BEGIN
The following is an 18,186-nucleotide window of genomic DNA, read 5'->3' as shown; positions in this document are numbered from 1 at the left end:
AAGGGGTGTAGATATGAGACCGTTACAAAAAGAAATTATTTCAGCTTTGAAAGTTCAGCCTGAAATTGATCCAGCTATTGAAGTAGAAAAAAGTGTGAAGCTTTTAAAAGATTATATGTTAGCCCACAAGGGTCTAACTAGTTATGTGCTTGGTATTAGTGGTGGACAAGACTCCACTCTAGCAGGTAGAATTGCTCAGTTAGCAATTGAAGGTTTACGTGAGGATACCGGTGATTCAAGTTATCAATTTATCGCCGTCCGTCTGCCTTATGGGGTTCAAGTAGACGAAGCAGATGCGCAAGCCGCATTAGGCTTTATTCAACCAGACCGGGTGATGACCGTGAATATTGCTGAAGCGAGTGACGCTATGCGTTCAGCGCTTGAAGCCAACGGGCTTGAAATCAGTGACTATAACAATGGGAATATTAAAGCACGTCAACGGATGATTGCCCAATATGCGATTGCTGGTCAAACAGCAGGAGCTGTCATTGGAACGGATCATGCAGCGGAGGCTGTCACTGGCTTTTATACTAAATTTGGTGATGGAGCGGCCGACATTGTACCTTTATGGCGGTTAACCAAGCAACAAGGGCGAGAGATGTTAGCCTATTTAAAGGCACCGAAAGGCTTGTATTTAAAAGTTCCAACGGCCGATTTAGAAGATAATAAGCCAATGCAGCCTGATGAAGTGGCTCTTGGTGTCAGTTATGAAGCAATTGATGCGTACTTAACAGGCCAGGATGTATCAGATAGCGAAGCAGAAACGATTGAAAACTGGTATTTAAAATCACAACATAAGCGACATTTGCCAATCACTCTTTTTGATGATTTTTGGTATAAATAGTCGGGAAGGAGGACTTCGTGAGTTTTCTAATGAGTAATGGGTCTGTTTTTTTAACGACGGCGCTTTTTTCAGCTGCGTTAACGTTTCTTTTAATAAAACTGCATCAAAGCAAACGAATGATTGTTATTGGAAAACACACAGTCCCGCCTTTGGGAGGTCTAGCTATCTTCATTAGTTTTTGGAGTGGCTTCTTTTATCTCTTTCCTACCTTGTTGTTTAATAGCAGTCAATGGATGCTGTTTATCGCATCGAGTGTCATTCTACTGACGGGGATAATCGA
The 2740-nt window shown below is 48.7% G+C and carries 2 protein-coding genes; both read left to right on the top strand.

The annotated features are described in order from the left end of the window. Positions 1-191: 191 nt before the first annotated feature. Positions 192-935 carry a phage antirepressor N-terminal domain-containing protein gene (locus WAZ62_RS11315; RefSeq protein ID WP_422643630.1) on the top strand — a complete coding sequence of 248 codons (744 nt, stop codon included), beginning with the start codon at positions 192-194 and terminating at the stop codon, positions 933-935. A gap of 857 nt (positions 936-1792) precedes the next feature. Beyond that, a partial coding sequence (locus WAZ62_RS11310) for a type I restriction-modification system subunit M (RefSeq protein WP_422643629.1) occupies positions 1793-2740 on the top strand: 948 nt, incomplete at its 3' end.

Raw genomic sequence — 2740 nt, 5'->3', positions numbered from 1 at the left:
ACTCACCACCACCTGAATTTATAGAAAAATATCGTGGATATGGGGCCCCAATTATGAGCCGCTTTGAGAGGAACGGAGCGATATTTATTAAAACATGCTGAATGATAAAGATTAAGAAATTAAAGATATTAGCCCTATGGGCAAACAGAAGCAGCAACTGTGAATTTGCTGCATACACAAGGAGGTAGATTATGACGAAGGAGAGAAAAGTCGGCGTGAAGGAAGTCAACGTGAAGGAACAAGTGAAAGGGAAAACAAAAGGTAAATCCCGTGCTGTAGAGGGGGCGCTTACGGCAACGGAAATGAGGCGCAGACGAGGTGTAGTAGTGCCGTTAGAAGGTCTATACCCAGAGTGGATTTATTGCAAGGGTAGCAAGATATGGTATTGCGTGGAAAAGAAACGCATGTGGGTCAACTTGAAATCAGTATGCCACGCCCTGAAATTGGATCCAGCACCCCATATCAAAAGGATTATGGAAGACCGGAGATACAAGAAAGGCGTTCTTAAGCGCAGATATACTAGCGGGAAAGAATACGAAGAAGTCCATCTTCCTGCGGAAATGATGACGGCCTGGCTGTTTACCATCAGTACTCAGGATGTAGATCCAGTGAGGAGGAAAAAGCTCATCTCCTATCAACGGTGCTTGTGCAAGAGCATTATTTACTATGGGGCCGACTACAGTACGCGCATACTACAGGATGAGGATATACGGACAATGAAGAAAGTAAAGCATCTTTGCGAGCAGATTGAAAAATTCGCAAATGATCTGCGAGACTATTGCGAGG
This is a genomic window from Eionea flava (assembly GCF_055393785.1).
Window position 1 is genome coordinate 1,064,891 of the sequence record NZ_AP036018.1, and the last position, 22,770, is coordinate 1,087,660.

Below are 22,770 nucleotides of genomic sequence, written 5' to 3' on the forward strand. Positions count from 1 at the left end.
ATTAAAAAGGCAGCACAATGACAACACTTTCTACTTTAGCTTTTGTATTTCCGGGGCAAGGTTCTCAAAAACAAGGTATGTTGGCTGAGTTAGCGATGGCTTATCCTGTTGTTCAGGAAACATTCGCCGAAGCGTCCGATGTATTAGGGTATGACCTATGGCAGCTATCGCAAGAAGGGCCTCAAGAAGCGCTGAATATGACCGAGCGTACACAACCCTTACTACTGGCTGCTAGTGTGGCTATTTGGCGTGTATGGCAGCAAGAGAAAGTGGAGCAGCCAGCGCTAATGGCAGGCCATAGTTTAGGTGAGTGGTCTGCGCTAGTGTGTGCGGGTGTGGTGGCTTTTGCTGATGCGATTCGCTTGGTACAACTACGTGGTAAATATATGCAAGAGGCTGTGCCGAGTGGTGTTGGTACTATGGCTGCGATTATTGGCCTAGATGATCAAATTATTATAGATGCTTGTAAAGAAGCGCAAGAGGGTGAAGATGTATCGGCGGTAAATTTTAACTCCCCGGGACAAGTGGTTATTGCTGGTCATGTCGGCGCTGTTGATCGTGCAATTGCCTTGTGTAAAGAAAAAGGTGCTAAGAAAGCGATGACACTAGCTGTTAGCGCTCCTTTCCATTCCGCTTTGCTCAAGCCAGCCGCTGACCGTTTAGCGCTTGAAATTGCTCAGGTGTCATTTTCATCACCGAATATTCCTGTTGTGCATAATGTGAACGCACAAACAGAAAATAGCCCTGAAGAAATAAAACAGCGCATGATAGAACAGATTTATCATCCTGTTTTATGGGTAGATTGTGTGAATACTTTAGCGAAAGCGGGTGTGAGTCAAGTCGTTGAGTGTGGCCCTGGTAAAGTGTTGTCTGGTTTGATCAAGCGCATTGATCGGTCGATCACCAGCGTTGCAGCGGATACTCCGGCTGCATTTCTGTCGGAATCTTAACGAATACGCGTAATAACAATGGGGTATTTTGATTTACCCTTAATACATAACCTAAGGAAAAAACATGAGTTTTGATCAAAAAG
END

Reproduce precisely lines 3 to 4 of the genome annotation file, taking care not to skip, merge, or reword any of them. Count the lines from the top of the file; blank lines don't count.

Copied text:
The 2740-nt window shown below is 48.7% G+C and carries 2 protein-coding genes; both read left to right on the top strand.

The annotated features are described in order from the left end of the window. Positions 1-191: 191 nt before the first annotated feature. Positions 192-935 carry a phage antirepressor N-terminal domain-containing protein gene (locus WAZ62_RS11315; RefSeq protein ID WP_422643630.1) on the top strand — a complete coding sequence of 248 codons (744 nt, stop codon included), beginning with the start codon at positions 192-194 and terminating at the stop codon, positions 933-935. A gap of 857 nt (positions 936-1792) precedes the next feature. Beyond that, a partial coding sequence (locus WAZ62_RS11310) for a type I restriction-modification system subunit M (RefSeq protein WP_422643629.1) occupies positions 1793-2740 on the top strand: 948 nt, incomplete at its 3' end.